CHRISTIAN: It is not just that it’s in the figurines, and the uhn coffee pots and so on, it is that we are seen that way, perceived that way, even in terms of public policy. And that our lives are lived under that shadow, and sometimes we then, even become to believe it ourselves.

LEVINE: Blacks don’t really look like that. So why is it so appealing to people to think they look like that, and pretend they look like that, and to like to look at icons that look like that. You look at them often enough and black people begin to look like that, even though they don’t. Um, so that they’ve had a great impact in our society.  They therefore tell us both about the inner desires of the people who create and consume them, and also they tell us about some of the forces that shape reality, for large portions of our population.

Credit to Dorothy Nixon for her blog post, I Found Bunga .  While writing this post I had the pleasure of reading her story and it helped me to articulate how I have always thought about the geography and social studies of those times I was in school and why the world sees most people of color as backward and in need of some sort of never-ending paternal guidance, which  in the end usually means their  subjugation.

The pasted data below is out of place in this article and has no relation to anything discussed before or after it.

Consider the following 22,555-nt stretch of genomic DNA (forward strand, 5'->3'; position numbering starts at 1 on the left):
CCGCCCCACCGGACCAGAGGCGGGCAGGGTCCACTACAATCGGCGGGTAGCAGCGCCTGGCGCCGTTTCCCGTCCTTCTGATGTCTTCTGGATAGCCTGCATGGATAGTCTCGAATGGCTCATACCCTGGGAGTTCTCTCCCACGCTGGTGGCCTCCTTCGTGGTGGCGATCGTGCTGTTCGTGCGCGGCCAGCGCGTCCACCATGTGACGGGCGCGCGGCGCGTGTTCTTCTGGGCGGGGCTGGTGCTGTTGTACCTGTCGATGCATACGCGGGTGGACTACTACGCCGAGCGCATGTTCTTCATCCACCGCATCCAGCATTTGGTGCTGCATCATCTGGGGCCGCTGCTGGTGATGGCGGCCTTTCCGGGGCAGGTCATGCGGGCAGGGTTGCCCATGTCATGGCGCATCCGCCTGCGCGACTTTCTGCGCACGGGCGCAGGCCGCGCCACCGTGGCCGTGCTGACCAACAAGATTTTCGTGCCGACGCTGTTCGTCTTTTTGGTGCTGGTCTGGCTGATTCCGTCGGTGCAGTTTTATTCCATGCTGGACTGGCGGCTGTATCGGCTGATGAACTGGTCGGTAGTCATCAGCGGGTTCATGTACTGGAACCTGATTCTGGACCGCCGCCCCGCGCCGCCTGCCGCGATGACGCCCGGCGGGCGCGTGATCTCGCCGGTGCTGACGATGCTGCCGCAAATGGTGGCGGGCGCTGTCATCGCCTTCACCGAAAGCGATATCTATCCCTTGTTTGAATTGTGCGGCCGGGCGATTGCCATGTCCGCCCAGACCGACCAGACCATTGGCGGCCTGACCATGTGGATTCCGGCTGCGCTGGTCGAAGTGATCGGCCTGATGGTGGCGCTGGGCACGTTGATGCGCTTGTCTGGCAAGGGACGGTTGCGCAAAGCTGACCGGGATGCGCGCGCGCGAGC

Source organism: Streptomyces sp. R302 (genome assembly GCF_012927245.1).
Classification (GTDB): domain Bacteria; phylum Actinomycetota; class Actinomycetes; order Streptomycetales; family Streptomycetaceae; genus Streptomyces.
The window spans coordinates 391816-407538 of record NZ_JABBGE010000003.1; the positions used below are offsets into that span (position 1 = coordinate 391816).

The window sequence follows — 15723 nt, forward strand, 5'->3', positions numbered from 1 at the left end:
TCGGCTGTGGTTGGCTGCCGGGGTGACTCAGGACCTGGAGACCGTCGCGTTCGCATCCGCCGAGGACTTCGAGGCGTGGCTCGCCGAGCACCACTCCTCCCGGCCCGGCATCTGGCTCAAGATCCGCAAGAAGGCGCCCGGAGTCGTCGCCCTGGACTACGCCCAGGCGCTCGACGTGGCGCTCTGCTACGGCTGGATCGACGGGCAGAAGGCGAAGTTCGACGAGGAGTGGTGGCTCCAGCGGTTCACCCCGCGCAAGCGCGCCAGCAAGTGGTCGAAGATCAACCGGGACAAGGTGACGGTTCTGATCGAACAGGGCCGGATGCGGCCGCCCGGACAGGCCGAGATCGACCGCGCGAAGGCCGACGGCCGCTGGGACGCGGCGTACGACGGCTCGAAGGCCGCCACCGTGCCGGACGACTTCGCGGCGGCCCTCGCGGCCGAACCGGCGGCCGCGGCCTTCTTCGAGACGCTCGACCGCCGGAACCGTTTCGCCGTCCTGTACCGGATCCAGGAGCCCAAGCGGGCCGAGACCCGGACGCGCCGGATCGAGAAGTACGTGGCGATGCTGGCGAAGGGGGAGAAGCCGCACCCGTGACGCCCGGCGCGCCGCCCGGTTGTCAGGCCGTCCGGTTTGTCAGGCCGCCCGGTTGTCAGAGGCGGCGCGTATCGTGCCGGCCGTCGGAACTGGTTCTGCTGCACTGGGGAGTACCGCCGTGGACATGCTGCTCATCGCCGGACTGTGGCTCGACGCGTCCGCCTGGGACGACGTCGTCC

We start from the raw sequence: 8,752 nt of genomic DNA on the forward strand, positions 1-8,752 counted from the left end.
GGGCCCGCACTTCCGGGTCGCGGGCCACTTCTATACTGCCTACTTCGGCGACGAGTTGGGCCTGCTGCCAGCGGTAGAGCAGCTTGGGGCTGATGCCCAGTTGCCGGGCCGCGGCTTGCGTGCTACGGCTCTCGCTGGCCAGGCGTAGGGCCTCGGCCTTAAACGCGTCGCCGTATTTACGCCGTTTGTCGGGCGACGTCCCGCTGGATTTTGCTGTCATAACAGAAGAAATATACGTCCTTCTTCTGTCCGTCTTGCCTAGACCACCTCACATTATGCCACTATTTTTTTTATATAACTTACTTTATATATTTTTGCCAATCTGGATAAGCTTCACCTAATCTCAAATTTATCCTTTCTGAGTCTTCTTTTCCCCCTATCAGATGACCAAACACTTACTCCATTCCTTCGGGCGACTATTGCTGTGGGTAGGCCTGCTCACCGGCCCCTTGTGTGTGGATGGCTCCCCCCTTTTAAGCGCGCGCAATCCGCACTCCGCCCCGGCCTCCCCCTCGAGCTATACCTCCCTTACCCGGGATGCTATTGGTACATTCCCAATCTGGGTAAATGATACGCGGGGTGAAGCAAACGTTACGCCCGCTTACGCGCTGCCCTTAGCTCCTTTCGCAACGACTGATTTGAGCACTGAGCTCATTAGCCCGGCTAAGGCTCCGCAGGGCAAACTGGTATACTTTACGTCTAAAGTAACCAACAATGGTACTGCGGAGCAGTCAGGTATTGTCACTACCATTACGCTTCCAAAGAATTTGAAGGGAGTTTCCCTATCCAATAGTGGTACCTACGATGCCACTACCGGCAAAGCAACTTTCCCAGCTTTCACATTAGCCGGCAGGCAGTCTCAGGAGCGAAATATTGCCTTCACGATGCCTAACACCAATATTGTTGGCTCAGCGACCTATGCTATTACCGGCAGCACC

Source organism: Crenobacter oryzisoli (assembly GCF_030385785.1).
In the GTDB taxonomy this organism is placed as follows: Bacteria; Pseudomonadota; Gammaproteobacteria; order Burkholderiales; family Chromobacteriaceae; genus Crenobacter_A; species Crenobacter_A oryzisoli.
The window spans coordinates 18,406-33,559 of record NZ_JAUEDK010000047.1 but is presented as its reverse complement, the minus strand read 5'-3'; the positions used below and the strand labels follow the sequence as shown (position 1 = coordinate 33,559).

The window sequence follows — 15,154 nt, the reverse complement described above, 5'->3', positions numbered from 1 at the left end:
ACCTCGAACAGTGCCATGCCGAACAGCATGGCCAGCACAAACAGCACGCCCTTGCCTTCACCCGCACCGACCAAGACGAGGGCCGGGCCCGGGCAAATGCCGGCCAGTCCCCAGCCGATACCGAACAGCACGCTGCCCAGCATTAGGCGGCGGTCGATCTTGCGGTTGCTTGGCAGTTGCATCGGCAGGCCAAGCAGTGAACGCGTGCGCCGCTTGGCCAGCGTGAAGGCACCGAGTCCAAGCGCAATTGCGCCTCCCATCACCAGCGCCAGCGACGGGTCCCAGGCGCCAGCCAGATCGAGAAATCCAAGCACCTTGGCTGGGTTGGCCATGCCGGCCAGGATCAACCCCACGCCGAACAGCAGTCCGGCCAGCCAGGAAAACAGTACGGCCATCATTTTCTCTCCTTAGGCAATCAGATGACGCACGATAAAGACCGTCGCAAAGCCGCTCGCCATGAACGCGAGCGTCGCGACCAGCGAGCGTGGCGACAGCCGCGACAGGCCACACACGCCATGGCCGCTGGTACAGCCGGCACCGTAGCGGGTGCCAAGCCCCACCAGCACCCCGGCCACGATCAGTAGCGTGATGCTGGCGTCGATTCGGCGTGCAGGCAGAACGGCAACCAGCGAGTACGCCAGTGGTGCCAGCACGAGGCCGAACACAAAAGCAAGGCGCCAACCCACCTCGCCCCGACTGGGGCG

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About archemdis

I try to say what is on my mind and not hurt others, but some things need to be said whether they hurt or not and I do just that. I try to listen as well as talk, but my opinion is just that mine. You need not take it as your own, just respect the fact that I am entitled to it, as you are yours. I do read all comments, but will only answer, or allow to be displayed those which adress me by name, refer to the post by name in the comment, or that have been sent through the proper channels. In this manner I can tell whether the comment was meant for me and that it is not just spam.